Fixing the Agent Attrition Problem
By Donna Fluss
Most of us are tired of hearing companies complain about agent attrition. Don’t get me wrong – it’s a serious issue that has been exacerbated by the Great Resignation. The frustration is that attrition is a problem that can be corrected if a company wants to fix it. I can say this definitively because I have worked in hundreds of contact centers over my many years as a consultant and have seen “the good, the bad and the ugly” (to borrow the title of a Clint Eastwood film). When a contact center has a high agent attrition rate, the reasons are obvious.
During the last few years, contact center leaders changed the narrative by talking about agent engagement instead of agent attrition. It made sense, because engaged employees are more likely to stay, but it did little to improve the agent experience and to fix the underlying issues that drive high rates of attrition. Telling people you care about them and their future is very different from demonstrating your concern with appropriate actions. In the past, contact centers were able to replace agents when needed, but with the change in employee expectations, this is no longer the case. Companies can and should migrate low-value work to artificial intelligence (AI)-enabled conversational self-service solutions, as this will be better for employees, the brand, the bottom line and customers. But this will not resolve the primary agent complaints, which are:
- Being an agent is a dead-end job with little to no opportunity for promotion in the department or company.
- Agents do not have schedule flexibility, are penalized for the smallest infractions, such as being 5 minutes late, and cannot even change their lunch or break to accommodate life events.
- The salary is not adequate for the tough job that agents are required to do.
- Agents are treated like second-class citizens and are not allowed to attend company events and training courses (during normal business hours) because the contact center cannot be closed down.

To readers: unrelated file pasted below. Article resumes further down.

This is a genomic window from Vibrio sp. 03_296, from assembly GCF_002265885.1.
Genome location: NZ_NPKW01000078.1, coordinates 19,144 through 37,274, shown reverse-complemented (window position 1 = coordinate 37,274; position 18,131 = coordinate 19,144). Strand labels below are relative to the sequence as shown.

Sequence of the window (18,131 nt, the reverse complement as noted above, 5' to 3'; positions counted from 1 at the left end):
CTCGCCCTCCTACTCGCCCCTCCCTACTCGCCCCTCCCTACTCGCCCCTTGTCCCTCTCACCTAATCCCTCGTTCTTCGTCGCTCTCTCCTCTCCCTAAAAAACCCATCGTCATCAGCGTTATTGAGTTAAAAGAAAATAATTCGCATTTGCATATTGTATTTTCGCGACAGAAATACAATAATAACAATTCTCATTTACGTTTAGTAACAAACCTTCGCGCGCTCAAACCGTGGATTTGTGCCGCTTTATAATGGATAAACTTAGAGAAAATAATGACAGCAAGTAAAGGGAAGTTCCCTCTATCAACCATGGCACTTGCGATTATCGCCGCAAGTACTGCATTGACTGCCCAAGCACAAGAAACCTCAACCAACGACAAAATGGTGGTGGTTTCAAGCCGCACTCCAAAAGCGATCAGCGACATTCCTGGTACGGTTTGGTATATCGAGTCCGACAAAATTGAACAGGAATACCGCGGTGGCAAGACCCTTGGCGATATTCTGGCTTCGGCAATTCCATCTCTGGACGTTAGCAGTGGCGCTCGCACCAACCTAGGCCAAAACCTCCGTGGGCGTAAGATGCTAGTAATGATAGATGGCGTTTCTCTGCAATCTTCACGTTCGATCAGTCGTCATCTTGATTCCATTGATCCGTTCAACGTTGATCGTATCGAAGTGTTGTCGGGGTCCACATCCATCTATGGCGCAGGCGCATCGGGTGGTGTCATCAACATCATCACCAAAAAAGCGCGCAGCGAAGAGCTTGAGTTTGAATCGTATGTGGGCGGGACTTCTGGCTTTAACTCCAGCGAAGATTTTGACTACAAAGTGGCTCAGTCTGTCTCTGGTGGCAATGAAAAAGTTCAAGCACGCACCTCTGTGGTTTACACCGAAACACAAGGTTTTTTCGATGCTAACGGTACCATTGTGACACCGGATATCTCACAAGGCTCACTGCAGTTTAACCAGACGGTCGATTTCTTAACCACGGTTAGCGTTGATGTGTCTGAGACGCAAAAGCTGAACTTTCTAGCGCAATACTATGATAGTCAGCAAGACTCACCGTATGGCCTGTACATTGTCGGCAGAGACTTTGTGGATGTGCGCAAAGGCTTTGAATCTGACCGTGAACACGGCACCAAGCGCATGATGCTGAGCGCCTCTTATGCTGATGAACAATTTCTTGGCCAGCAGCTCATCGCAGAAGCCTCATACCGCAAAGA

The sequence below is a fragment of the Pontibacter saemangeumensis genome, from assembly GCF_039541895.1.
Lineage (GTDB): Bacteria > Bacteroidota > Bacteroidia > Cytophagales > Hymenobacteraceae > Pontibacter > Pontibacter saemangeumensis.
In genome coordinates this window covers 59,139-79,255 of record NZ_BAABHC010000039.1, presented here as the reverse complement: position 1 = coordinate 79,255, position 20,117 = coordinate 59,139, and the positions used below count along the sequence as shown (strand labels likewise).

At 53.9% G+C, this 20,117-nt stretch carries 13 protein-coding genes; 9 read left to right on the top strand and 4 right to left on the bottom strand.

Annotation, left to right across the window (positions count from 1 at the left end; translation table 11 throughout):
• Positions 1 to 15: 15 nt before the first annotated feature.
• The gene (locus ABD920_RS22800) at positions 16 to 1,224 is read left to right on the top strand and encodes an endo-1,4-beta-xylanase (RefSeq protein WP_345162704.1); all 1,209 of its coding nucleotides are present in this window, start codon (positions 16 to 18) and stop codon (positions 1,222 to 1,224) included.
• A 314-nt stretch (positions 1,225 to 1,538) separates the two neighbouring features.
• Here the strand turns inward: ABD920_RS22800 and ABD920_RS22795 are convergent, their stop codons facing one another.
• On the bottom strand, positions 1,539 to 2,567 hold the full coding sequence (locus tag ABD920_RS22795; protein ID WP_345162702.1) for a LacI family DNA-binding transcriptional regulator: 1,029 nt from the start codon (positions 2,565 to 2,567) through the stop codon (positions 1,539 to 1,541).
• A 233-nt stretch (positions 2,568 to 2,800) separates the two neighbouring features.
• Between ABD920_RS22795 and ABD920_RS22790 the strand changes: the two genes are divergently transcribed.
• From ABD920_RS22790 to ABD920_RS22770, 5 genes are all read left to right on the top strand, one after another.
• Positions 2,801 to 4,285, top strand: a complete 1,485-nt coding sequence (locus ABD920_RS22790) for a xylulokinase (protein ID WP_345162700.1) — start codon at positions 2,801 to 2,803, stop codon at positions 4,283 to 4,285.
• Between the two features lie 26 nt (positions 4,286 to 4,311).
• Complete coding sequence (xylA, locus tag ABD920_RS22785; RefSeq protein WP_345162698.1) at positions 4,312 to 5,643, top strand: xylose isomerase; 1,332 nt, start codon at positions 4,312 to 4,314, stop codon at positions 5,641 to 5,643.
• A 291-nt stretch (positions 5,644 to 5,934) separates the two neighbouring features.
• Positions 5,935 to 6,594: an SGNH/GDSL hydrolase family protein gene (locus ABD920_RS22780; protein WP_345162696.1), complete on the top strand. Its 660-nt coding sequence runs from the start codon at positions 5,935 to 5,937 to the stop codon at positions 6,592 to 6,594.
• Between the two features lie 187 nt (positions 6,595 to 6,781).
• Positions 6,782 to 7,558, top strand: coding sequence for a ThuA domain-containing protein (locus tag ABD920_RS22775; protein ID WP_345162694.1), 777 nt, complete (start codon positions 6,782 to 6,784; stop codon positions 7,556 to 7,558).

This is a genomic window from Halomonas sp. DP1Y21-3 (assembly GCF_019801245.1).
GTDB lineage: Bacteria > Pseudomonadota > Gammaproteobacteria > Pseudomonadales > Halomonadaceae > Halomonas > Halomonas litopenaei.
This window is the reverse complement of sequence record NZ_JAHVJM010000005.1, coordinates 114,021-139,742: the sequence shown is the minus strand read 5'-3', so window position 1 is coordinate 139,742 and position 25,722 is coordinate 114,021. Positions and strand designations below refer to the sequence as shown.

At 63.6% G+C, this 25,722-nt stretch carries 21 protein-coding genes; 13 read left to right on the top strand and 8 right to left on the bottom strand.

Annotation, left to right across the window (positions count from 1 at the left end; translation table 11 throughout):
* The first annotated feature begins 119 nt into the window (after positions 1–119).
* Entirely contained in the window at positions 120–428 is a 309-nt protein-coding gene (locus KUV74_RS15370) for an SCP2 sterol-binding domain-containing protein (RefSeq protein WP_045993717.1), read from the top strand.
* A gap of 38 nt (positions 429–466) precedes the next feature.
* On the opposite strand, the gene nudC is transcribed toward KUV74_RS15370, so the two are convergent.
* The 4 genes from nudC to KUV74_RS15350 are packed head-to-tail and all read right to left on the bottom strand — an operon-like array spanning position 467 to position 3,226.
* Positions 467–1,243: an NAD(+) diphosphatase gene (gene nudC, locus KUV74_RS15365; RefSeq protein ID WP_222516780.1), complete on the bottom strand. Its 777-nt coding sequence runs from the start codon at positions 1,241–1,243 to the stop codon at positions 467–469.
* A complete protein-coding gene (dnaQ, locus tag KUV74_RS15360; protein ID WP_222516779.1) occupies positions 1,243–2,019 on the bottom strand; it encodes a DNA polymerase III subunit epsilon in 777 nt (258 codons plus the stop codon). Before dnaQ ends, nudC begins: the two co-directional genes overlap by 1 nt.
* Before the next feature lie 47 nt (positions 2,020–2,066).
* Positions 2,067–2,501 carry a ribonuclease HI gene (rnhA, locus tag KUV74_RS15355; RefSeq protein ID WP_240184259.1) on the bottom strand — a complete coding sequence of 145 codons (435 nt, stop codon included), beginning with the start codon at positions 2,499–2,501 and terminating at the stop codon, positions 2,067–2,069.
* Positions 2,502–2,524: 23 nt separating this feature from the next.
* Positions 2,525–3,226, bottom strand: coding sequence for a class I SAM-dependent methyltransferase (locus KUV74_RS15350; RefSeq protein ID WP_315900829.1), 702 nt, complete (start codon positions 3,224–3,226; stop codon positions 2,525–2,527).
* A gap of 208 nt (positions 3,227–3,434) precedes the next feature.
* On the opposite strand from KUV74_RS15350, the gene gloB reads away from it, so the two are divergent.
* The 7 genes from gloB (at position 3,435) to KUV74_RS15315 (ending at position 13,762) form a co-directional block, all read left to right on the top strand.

As the issues are clear, so is the path to address them, but for this to happen, enterprises need to change their mindset and policies about contact centers and their employees. The fundamental change that will kick off a chain reaction of positive developments is to upgrade the agent role from one of the lowest in the company to a mid-level customer experience (CX) function. This will influence agents’ salaries and demonstrate the relative importance of this customer-facing role. The reason why this has not happened is because companies have wanted to keep expenses as low as possible for a function with a large number of employees. (Agent salaries are benchmarked against other companies with similar functions and a desire to keep their agent salaries low for the same reason.) However, most companies have seen that this approach encourages agents to quickly look for new jobs with higher salaries and more flexibility. The cost of hiring and onboarding new agents on a revolving-door basis has reached such a critical level that it’s finally worth fixing the problem
And if the agent role is upgraded to customer brand advocate (or something similar), it will position them to be better prepared for new opportunities. This is another area where change must be enacted if companies want their agents to stay. Many contact centers require agents to stay in their jobs for 1 – 2 years before they can transfer to other positions. This policy tells agents that their only way of moving up is to leave the company, which is a waste, as these front-line workers have broad knowledge of the company and its policies from helping customers. In short, it’s time for real change and recognition for agents.
Executives need to be realistic about their contact centers. Being an agent is a tough job and the people who do it should be recognized and rewarded, not knocked down and held back. Agents are much more likely to stay in a job, even one as challenging as helping consumers, if they see it as a stepping stone toward their future instead of as an impediment to their future success. Reversing agent attrition won’t happen by talking about agent engagement, but can be solved by altering the policies that created the problem.